Author:Michael Ornetzeder (Austrian Academy of Sciences)
Paper short abstract:
The paper proposes a framework to systematically explore socio-technical implications of energy transitions, and applies the framework on a case study of plus-energy buildings.
Paper long abstract:
Energy systems are in a state of flux. It is expected that in the next 40 years or so the world will move from fossil fuels to renewables and higher levels of efficiency. This transition certainly will involve new technologies and infrastructures as well as new institutions and practices. So far, most changes in the energy sector are driven by technological research and development activities proposing a wide range of competing and often inconsistent options and pathways. The strong emphasis on decarbonisation, however, runs the risk of 'technocratic reduction' eventually leading to new technological fixes. In order to avoid early lock-ins and systemic inconsistencies a much broader understanding of energy transitions is needed. This paper discusses first ideas for a framework for systematic exploration of some of the various socio-technical implications of energy transitions. The framework links together and builds on transition research, technology assessment and complex systems approaches. The aim is to extend these existing approaches to take account of the importance of risk migration and thereby broaden energy policy options. Research based on this framework should allow for a better understanding of local and regional as well as systemic effects of on-going developments and consequently enhance the societal value of innovation in the energy system. In the paper the framework will be exemplified using the case of plus-energy buildings.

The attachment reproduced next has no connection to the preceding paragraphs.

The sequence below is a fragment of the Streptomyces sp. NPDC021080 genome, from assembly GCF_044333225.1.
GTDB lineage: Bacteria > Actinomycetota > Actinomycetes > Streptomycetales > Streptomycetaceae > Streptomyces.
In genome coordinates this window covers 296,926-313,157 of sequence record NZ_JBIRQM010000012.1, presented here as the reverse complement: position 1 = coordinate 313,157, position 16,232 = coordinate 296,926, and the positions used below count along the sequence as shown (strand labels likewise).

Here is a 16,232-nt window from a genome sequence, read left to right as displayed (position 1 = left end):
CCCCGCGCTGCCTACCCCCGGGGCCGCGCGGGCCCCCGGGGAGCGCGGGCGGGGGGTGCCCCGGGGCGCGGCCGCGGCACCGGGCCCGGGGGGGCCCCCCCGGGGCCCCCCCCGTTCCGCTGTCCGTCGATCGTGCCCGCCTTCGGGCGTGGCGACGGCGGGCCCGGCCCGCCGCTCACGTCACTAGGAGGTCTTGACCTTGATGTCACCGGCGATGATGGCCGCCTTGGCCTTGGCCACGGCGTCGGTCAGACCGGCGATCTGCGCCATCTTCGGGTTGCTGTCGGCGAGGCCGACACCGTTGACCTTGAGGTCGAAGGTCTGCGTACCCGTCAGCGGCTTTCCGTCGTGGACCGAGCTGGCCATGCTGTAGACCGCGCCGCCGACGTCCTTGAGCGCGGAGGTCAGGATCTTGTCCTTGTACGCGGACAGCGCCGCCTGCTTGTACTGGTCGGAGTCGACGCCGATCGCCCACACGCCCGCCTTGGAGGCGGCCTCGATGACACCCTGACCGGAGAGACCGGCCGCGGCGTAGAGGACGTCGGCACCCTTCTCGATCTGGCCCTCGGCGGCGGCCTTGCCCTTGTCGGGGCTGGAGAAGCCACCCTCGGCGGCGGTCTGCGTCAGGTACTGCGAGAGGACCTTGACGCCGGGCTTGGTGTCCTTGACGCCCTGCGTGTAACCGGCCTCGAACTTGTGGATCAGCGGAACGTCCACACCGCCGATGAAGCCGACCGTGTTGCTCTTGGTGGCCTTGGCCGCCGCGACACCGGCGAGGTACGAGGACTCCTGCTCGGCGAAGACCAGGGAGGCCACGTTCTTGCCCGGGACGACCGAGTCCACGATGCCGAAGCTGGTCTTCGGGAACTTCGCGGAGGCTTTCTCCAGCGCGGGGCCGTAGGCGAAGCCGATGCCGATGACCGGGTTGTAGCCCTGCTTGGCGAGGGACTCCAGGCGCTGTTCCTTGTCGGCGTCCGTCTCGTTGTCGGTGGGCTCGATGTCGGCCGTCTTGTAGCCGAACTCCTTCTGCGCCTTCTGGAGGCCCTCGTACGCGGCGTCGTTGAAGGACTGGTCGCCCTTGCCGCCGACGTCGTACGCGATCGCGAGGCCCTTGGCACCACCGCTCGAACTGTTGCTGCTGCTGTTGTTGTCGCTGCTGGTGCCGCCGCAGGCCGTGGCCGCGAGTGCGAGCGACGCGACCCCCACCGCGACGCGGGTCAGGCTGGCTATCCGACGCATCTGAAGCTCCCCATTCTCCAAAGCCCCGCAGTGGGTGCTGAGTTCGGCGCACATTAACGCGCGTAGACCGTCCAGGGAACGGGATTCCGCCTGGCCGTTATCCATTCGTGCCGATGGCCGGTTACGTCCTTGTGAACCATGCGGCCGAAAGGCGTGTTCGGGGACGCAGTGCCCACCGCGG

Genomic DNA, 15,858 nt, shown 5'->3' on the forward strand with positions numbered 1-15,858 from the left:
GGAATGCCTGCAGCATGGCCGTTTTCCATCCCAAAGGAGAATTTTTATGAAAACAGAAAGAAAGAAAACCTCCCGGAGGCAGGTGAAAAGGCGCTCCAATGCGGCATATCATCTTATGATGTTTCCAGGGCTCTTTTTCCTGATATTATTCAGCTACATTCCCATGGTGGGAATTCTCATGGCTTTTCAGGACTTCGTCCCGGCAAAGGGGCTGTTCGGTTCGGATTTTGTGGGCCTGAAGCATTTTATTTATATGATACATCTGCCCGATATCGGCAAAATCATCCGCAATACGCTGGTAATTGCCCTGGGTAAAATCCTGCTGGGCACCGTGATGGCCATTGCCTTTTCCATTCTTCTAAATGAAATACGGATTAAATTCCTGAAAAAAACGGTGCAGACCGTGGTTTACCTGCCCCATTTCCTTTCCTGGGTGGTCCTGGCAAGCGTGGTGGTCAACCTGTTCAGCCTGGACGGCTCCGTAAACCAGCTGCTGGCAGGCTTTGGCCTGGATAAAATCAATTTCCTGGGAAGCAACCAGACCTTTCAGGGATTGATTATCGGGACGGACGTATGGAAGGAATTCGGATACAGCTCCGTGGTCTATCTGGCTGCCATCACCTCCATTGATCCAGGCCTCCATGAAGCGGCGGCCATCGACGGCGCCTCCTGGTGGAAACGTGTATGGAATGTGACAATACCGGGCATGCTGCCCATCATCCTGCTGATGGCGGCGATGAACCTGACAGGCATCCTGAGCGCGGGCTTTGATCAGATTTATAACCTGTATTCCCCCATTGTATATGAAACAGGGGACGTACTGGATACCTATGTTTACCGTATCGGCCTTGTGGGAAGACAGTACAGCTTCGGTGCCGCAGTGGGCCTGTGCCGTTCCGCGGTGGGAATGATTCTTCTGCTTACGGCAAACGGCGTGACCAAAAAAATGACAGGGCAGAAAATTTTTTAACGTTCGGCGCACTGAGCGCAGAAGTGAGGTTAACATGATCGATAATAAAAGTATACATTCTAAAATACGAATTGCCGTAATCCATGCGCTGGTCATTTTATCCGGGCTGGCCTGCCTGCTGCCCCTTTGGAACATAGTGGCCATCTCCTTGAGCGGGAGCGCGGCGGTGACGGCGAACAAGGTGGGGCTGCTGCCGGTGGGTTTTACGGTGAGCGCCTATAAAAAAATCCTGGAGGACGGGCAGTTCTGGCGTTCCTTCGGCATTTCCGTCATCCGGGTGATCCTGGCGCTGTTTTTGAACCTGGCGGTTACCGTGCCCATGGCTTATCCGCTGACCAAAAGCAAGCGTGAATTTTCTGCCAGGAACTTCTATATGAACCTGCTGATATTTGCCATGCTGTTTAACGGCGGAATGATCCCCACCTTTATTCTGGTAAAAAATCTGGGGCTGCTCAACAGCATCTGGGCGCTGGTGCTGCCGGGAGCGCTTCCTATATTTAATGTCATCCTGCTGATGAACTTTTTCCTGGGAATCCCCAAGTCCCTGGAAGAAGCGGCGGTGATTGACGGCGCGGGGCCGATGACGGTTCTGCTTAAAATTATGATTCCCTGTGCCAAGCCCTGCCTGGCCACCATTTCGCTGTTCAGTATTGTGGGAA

Conceptualizing transformational change in energy systems and the built environment